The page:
GS PAPER II: Structure, organization and functioning of the Executive and the Judiciary—Ministries and Departments of the Government; pressure groups and formal/informal associations and their role in the Polity.
Context: e-Committee Supreme Court of India calls for comments suggestions and inputs on the draft vision document for its 3rd phase of eCourts project.
About eCourts project:
- It is a mission mode project undertaken by the Department of Justice, Government of India.
- The eCommittee Supreme Court of India released the Draft Vision document for Phase III of the aforementioned e-Courts Project.
- Chairperson of eCommittee Dr Justice Dhananjaya Y Chandrachud, Judge, Supreme Court of India addressed various stakeholders, including all chief justices of the High courts, Legal luminaries, Law schools, IT experts, welcoming the inputs, suggestions and comments on the Draft Vision documents.
Some of the key extracts of the draft:
- Implementation of the eCourts Project, conceptualized under the "National Policy and Action Plan for Implementation of Information and Communication Technology (ICT) in the Indian Judiciary-2005".
- The eCommittee has evolved in terms of its roles and responsibilities over the last fifteen years.
- The objectives of the eCommittee include: Interlinking of all courts across the country; ICT enablement of the Indian judicial system; Enabling courts to enhance judicial productivity, both qualitatively and quantitatively; Making the justice delivery system accessible, cost-effective, transparent and accountable; and Providing citizen-centric services.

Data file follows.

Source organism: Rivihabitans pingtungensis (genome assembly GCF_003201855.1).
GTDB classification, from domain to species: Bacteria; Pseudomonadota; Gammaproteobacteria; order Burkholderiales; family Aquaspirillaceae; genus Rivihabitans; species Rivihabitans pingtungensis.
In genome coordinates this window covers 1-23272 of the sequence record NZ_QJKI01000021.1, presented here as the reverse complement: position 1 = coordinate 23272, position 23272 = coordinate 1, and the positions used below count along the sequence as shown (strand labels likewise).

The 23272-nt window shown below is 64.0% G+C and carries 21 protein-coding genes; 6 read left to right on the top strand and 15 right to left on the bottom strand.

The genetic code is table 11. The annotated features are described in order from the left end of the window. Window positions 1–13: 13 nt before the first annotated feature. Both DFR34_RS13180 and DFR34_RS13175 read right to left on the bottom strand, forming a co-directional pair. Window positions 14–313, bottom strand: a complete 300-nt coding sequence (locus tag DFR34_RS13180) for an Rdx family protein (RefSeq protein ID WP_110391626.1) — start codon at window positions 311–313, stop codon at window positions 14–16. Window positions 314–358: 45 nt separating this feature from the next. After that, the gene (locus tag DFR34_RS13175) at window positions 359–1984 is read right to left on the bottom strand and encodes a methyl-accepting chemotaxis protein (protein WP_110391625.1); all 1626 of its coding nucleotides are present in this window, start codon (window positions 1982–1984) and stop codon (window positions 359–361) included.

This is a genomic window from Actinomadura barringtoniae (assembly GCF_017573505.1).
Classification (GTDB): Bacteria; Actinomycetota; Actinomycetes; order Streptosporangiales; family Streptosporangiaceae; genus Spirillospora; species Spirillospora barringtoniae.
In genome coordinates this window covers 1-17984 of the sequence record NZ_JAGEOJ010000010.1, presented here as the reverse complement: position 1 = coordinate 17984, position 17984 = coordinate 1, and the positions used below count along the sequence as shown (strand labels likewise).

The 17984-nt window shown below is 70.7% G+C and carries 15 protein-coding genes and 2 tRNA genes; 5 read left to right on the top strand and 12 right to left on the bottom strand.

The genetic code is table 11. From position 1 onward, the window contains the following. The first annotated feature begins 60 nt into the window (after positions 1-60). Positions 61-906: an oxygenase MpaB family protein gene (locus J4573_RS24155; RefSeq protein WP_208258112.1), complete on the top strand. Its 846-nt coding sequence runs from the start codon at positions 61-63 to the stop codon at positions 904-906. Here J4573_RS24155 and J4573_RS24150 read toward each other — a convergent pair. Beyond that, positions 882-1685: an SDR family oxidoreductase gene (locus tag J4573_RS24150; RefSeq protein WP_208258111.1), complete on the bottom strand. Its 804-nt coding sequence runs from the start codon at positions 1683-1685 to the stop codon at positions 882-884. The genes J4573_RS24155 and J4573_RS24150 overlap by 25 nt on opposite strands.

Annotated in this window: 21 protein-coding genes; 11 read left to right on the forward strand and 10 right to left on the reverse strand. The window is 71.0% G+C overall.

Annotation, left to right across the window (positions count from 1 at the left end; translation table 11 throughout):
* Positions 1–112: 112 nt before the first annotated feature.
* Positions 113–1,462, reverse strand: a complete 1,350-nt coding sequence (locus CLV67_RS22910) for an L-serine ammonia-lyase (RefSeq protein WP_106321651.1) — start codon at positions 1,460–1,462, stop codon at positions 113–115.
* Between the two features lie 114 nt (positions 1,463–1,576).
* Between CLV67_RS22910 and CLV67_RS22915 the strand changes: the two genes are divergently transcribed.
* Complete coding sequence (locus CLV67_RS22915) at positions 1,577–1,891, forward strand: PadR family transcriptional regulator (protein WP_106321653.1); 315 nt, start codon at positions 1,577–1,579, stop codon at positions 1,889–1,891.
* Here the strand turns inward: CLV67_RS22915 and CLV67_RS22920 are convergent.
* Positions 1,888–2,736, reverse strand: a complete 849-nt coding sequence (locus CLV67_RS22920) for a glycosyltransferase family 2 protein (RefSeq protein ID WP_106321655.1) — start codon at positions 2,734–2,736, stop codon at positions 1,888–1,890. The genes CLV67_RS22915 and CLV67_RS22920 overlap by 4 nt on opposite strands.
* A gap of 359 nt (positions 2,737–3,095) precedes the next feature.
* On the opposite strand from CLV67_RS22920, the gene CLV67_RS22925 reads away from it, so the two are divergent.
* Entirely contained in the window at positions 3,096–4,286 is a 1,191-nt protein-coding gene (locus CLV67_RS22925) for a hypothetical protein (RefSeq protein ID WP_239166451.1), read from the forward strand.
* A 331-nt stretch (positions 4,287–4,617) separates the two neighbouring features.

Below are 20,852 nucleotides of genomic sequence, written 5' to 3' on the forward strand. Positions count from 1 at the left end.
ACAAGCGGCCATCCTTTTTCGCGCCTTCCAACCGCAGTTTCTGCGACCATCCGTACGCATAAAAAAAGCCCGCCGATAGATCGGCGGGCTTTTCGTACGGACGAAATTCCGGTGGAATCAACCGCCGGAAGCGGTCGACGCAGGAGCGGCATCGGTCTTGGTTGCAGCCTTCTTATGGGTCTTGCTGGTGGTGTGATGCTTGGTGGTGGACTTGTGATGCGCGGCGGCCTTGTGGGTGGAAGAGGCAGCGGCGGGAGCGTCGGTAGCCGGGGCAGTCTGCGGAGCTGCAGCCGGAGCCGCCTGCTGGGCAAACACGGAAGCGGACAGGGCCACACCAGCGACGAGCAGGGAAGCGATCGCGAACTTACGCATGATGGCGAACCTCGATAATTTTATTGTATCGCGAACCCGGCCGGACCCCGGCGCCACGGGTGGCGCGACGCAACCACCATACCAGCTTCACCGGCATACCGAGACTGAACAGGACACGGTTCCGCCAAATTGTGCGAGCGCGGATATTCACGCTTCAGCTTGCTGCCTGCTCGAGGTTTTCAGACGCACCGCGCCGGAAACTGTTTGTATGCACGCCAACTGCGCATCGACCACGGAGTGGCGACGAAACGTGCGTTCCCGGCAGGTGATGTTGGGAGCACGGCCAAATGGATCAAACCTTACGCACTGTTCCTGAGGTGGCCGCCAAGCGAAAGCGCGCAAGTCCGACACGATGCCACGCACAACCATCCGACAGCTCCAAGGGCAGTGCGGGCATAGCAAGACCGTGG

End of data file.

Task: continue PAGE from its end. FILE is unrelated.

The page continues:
- Phase III of the eCourts Project in India is rooted in two central facets—access and inclusion.
- Phase III of the eCourts Project envisions a judicial system that is more easily accessible irrespective of geographical distances, efficient and equitable for every individual who seeks justice, makes more efficient use of human and other resources, and absorbs the latest technology for a positive environmental impact.
This vision for Phase III is sought to be built on the following four building blocks:
- Core Values: Phase III must strive for a modern judicial system, governed by core values of trust, empathy, sustainability and transparency which, while simplifying procedures, will maximise the positives of technology and minimise its risks and challenges.
- Whole-of-system approach: Phase III must aim to make processes more efficient across all three components of dispute management i.e. dispute avoidance, containment and resolution. Each of these components will require technological integration with different institutions.
- Adoption frameworks: Phase III must focus on building strong adoption frameworks. Such frameworks must include behavioural nudges, adequate training and skill set development, feedback loops, along with the requisite mandate of law.
- Governance framework: From a governance perspective, while numerous judicial decisions have validated the use of technology in judicial processes, Phase III must address the accompanying administrative structures.
- The key goals and strategy of Phase III prioritise the creation of a core digital infrastructure that can enable the development of services for dispute resolution by the judiciary and services of solutions for dispute containment and resolution by the ecosystem.